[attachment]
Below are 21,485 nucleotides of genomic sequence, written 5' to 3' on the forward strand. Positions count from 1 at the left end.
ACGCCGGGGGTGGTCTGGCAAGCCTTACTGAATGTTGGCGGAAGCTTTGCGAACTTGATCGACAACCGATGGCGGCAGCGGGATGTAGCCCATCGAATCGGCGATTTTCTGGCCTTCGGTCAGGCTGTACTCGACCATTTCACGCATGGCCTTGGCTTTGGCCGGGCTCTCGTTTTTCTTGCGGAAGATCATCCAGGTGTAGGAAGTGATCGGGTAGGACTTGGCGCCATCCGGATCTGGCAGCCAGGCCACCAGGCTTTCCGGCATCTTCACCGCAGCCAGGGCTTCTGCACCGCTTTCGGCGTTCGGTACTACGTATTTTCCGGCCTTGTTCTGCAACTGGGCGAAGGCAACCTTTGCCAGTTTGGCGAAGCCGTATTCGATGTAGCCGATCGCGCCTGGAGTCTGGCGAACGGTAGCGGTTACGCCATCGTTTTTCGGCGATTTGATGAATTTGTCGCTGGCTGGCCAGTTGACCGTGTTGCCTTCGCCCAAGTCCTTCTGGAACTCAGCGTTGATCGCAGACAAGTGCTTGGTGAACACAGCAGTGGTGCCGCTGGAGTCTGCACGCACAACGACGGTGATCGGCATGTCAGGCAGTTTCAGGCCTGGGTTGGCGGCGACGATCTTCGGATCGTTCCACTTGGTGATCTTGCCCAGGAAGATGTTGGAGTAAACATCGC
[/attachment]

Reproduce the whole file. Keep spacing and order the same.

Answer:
Below are 21,485 nucleotides of genomic sequence, written 5' to 3' on the forward strand. Positions count from 1 at the left end.
ACGCCGGGGGTGGTCTGGCAAGCCTTACTGAATGTTGGCGGAAGCTTTGCGAACTTGATCGACAACCGATGGCGGCAGCGGGATGTAGCCCATCGAATCGGCGATTTTCTGGCCTTCGGTCAGGCTGTACTCGACCATTTCACGCATGGCCTTGGCTTTGGCCGGGCTCTCGTTTTTCTTGCGGAAGATCATCCAGGTGTAGGAAGTGATCGGGTAGGACTTGGCGCCATCCGGATCTGGCAGCCAGGCCACCAGGCTTTCCGGCATCTTCACCGCAGCCAGGGCTTCTGCACCGCTTTCGGCGTTCGGTACTACGTATTTTCCGGCCTTGTTCTGCAACTGGGCGAAGGCAACCTTTGCCAGTTTGGCGAAGCCGTATTCGATGTAGCCGATCGCGCCTGGAGTCTGGCGAACGGTAGCGGTTACGCCATCGTTTTTCGGCGATTTGATGAATTTGTCGCTGGCTGGCCAGTTGACCGTGTTGCCTTCGCCCAAGTCCTTCTGGAACTCAGCGTTGATCGCAGACAAGTGCTTGGTGAACACAGCAGTGGTGCCGCTGGAGTCTGCACGCACAACGACGGTGATCGGCATGTCAGGCAGTTTCAGGCCTGGGTTGGCGGCGACGATCTTCGGATCGTTCCACTTGGTGATCTTGCCCAGGAAGATGTTGGAGTAAACATCGC